What makes foldable phones special?
Several attempts have been made in the past that resembled foldable phones. Samsung has had several patents and efforts at that.
LG had a rollable AMOLED display which was the show-stopper at CES 2016. Now Samsung is close at heels. Their project V marked the start of a phone that’s foldable in nature.
Starting way back in 2011— plans were leaked showcasing foldable display systems from the Korean device manufacturer.
Patents updated from time to time throw more spotlight on Samsung’s plans for foldable devices with one of them looking like a wallet, another one like a Nintendo playstation and still other designed like a scroll that un-scrolls.
What has happened so far?
At the time it was touted that Project V or Project Valley will feature two devices and one of these variants will be powered by the evergreen and ever popular Snapdragon operating systems 820 and 620.
There will also be a 3gb ram which seems a drawback considering non dual screen phones already have 4gb ram and 8gb ram with 3gb microsd slow.
Back then in 2011, when Samsung launched a prototype of the project V it featured a screen that remained indestructible even after 10,000 folds.
Project V is now called Samsung X and will reportedly cost over £1850.
Despite all the news we’re still wary on the details.
The really interesting question is whether the phone will be dual screen, tetra screen or tri fold?
Will be it a rolled scroll model?
That’s not to say that others are lagging behind. Even Microsoft has joined the fray in being one of the first in bringing out foldable phones.
Enough said about the models that are going to be launched. What about the advantages that it offers?
Smartphones already occupy a large space in our day to day lives. We’re generally glued to its screens and a large part of our work culture revolves around these phones. There’s also the fact that in a bid to improve engagement and get more buyers interested manufacturers have been squeezing more RAM, better display and higher memory capacity into these phones. And why wouldn’t they?
Video consumption is rising courtesy of 4g network and faster streaming requires a powerful GPU, CPU and RAM.
The next step in evolution is giving users more space to feast their eyes on. The single screen concept is dying and proving woefully inefficient to measure up to the tasks that current phones are capable of achieving but lagging far behind courtesy of the cut short screen size.
Needless to say double screen phones would give more avenues for interaction.
Smartphones are also trying to bridge the gap between what’s common in the computer world and still lacking in phones. Dual screen monitors are all the rage when working with computers and same abilities will now be extended to phones.
There are also more possibilities up for debate: for one with dual screens will it be possible to shove unused apps on to one screen and continue using other apps to a screen that functions as a live screen. This would improve the speeds at which we access apps and adding more speed to multi-tasking.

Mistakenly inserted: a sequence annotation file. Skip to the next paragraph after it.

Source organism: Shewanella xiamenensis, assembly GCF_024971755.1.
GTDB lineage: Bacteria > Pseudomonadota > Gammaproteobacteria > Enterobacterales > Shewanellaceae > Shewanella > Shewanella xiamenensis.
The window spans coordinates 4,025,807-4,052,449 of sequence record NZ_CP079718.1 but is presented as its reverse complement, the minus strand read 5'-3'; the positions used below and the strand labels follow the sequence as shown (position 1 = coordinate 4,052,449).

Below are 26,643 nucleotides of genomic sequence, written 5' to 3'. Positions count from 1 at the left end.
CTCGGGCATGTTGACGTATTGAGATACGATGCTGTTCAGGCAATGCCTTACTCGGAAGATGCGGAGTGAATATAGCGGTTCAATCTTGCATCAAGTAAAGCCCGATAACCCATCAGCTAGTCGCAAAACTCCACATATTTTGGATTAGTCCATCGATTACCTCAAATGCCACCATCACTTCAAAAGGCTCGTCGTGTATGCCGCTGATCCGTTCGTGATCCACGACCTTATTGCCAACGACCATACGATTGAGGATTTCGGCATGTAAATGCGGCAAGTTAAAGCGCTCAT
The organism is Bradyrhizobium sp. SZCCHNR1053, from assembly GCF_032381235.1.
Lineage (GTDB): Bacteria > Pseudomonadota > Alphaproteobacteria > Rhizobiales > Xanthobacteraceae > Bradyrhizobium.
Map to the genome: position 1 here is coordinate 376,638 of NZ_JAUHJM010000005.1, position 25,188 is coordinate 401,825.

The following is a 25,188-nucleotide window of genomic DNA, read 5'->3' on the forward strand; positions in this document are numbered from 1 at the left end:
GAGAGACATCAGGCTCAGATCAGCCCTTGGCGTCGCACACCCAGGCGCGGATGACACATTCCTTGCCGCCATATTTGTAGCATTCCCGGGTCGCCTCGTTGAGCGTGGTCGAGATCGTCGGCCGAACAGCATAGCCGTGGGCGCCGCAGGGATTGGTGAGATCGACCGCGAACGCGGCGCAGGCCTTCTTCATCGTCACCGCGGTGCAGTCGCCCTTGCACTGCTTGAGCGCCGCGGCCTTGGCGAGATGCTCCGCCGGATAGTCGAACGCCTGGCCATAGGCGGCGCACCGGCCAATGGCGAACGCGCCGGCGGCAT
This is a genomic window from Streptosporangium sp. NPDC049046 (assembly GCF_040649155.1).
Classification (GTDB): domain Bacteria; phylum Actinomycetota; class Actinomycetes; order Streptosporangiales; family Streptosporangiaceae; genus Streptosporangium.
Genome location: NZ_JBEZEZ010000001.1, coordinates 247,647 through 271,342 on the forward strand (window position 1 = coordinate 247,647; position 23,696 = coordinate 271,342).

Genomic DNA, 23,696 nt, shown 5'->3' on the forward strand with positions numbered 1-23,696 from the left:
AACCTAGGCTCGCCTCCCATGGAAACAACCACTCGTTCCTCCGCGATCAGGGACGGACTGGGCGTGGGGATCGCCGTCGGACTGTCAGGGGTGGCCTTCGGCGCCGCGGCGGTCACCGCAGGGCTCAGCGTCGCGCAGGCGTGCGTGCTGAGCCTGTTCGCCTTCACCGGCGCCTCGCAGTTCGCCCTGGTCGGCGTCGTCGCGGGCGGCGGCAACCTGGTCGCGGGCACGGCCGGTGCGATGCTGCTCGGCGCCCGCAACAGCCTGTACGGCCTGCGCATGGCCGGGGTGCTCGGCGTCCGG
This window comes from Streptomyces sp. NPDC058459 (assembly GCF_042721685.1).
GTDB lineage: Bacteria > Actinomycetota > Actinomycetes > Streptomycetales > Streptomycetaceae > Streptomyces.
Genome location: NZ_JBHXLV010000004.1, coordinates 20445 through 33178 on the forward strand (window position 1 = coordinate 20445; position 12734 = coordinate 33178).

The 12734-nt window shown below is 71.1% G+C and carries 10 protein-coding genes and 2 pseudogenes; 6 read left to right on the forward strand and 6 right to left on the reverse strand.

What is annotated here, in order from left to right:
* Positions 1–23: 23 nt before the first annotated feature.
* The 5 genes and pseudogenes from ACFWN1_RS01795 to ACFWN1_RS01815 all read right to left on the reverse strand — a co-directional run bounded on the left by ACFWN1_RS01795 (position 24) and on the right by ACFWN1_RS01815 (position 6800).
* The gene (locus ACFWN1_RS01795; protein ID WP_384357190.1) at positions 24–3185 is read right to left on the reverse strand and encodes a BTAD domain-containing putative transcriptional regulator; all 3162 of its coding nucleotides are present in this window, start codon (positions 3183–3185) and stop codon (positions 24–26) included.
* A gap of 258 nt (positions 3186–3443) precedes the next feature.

Another possibility is that we need not be contained to a 2 fold display that folds around the center. Like a paper that could fold itself 4 or 5 times over, we could open up 4 or 5 faces/screens to the phone.
End the need for dual cameras
Almost the entirety of smartphones, across models and price-points consist of two cameras, the rear and front.
Camera architecture and hardware takes up space. Traditionally one camera, the one at the rear is more capable at capturing detailed photos and the front camera is the lesser of the two.
If we end the need for two cameras by dissolving the differences between the back and front on a flip-phone, the necessity of two cameras turns obsolete. Manufacturers can now focus on getting one job done the best way possible by improving the sole camera to specs never seen before.
Cracked screens will be a thing of the past
Cracked screens anyone?
No one likes it when the screens of their favourite phones scramble to a million pieces.
Folding displays would be shatter proof because the first order of folding phones is that they’re flexible. Hence no more shattering.
Plastic’s a fairly flexible material. Plastic OLED or flexible LCD or carbon fibre body would definitely make this possible.
Even though tablets were touted to end the reign of PCs by providing a larger real estate on-screen they died a very quick death.
Much of the decline in sales numbers was due to their large size itself which makes them impossible to carry in pockets.
However foldable phones are going to end all of that.
What could be the potential cons?
Some of the problems that plagued tablets could spell the eventual demise or low popularity for bendable smartphones too.
First is since the large size of tablets proved to be detrimental the heaviness of dual screen phones could be negative factor for them.
In a world that craves thinness dual screen phones could be thicker than its counterparts.
Heavy battery usage
One factor that plays into how popular a phone eventually becomes is how it uses battery. A phone that runs of juice in 3 hours isn’t going to be popular.
If we delve into root word definitions for the word mobile it means it can be carried anywhere and everywhere. Juicer batteries fuel that.
The most potent thing in any phone that demands battery is its screen and when we’re talking of dual screens or tetra screen phones we’re talking and thinking of more usage, added functionality and unthinkable versatility all of which will be compromised should be battery prove to be a disappointment.
Whatever may the limitations or potential features, there’s little doubt that dual screened or many screened phones are going to change our outlook on phones and how we approach these devices.
There are plenty of changes that should happen. Let’s wait and watch.